Behind the Screen: The Hidden Impact of Cyberbullying on Mental Wellbeing

The internet has revolutionized the way we connect, but it’s also created a new space for bullying: cyberbullying. Unlike traditional bullying, cyberbullying can happen anywhere, anytime, and can feel inescapable. This constant barrage of negativity can have a profound impact on a person’s mental well-being.

In this blog, we’ll delve into the hidden world of cyberbullying, exploring its different forms, the emotional toll it takes, and the steps we can take to address it.

What is Cyberbullying?

Cyberbullying is the use of electronic communication to bully a person, typically by sending messages of an intimidating or threatening nature. It can take many forms, including:

  • Sending mean or hurtful texts, emails, or messages on social media.
  • Posting embarrassing photos or videos of someone online without their consent.
  • Spreading rumors or lies about someone online.
  • Excluding someone from online groups or activities.
  • Impersonating someone online to make them look bad.

These actions might seem harmless from behind a screen, but for the target, they can be incredibly damaging.

The Emotional Scars of Cyberbullying

Cyberbullying isn’t just name-calling on the playground – it’s a relentless attack on a person’s sense of self, leaving deep emotional wounds. While the immediate effects might be clear (sadness, anger), the scars of cyberbullying can linger long after the messages stop. Let’s delve deeper into the emotional toll cyberbullying takes on its victims.

The Pit of Despair: Depression

Imagine feeling constantly isolated, worthless, and with a heavy weight of hopelessness pressing down. That’s the reality for many cyberbullying victims. The relentless negativity can chip away at a person’s self-worth, leading to depression, a serious mental health condition. Symptoms of depression can include:

  • A persistent feeling of sadness or emptiness
  • Loss of interest in activities once enjoyed
  • Changes in appetite or sleep patterns
  • Difficulty concentrating
  • Feelings of guilt or worthlessness
  • Thoughts of death or suicide

If you notice these signs in yourself or someone you know, it’s crucial to seek help. Talking to a trusted friend, family member, therapist, or counselor can be the first step towards healing.

Living on Edge: Anxiety

Cyberbullying creates a constant state of unease. The fear of the next hurtful message, the worry of what others might be saying, and the feeling of being constantly under attack can trigger anxiety. This can manifest in physical symptoms like:

  • Difficulty sleeping
  • Racing heart
  • Shortness of breath
  • Difficulty concentrating
  • Irritability

Anxiety can make it challenging to function at school, work, or even in social situations. There are effective ways to manage anxiety, including relaxation techniques, cognitive behavioral therapy (CBT), and medication, when appropriate.

Shattered Confidence: Low Self-Esteem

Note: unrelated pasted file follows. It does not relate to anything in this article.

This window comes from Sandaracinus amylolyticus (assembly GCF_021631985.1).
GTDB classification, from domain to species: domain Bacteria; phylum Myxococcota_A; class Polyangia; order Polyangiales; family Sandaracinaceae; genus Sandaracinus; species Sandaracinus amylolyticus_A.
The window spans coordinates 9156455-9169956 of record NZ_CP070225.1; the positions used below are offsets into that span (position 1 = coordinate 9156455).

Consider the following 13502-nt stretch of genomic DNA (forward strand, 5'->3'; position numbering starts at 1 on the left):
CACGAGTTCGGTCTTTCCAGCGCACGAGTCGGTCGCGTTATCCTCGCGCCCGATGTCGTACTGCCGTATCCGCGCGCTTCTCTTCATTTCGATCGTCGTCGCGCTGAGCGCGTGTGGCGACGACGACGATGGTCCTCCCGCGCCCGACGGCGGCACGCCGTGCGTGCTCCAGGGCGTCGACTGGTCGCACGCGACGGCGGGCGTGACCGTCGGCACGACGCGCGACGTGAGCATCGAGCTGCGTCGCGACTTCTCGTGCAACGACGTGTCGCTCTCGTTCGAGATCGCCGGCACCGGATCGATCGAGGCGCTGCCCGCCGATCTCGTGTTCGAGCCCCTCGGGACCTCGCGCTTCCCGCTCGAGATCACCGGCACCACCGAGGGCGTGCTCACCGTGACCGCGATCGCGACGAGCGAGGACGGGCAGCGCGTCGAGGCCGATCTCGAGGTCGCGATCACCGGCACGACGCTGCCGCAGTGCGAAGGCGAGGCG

Cyberbullies often target insecurities. They exploit flaws, real or perceived, to make their victims feel inadequate. When this barrage of negativity continues, it can erode a person’s self-esteem. Victims may start to believe the things bullies say, feeling like they’re not good enough, lovable enough, or worthy of respect. This can have a ripple effect, impacting relationships, academic performance, and overall well-being.

Retreating from the World: Social Withdrawal

Feeling attacked and humiliated online can make victims hesitant to interact with others in person. They may withdraw from social activities, isolate themselves from friends and family, and avoid situations where they might face judgment. This social withdrawal can further exacerbate feelings of loneliness and depression.

The Darkest Thoughts: Suicidal Ideation

In the most severe cases, cyberbullying can push a person to the brink. The constant negativity, feelings of isolation, and hopelessness can lead to suicidal thoughts and attempts. If you or someone you know is struggling with suicidal ideation, it’s vital to reach out for help immediately. Call the National Suicide Prevention Lifeline (US: 988 or UK: 116 123) or seek professional help from a therapist or counselor.

Real-Life Example: In 2013, Amanda Todd, a 15-year-old Canadian girl, took her own life after years of cyberbullying. A nude photo of her was circulated online, and she was relentlessly harassed by bullies. This tragic case serves as a stark reminder of the devastating impact cyberbullying can have.

Why Does Cyberbullying Hurt So Much?

There are several reasons why cyberbullying can be so damaging:

  • Anonymity: Cyberbullies often hide behind anonymity, which can make them feel more empowered to say cruel things.
  • 24/7 Presence: Cyberbullying can follow a person anywhere, anytime. There’s no escape from the harassment.
  • Audience Factor: Cyberbullying can be shared with a large audience online, making it feel even more humiliating.
  • Permanent Record: Once something is posted online, it can be difficult to erase. The evidence of the bullying can linger for years.

These factors combine to make cyberbullying a particularly harmful form of bullying.


Taking Action: How to Stop Cyberbullying

If you or someone you know is being cyberbullied, there are steps you can take:

Don’t respond: 

Responding to a cyberbully can encourage them to continue. The best course of action is often to ignore them.

Save the evidence: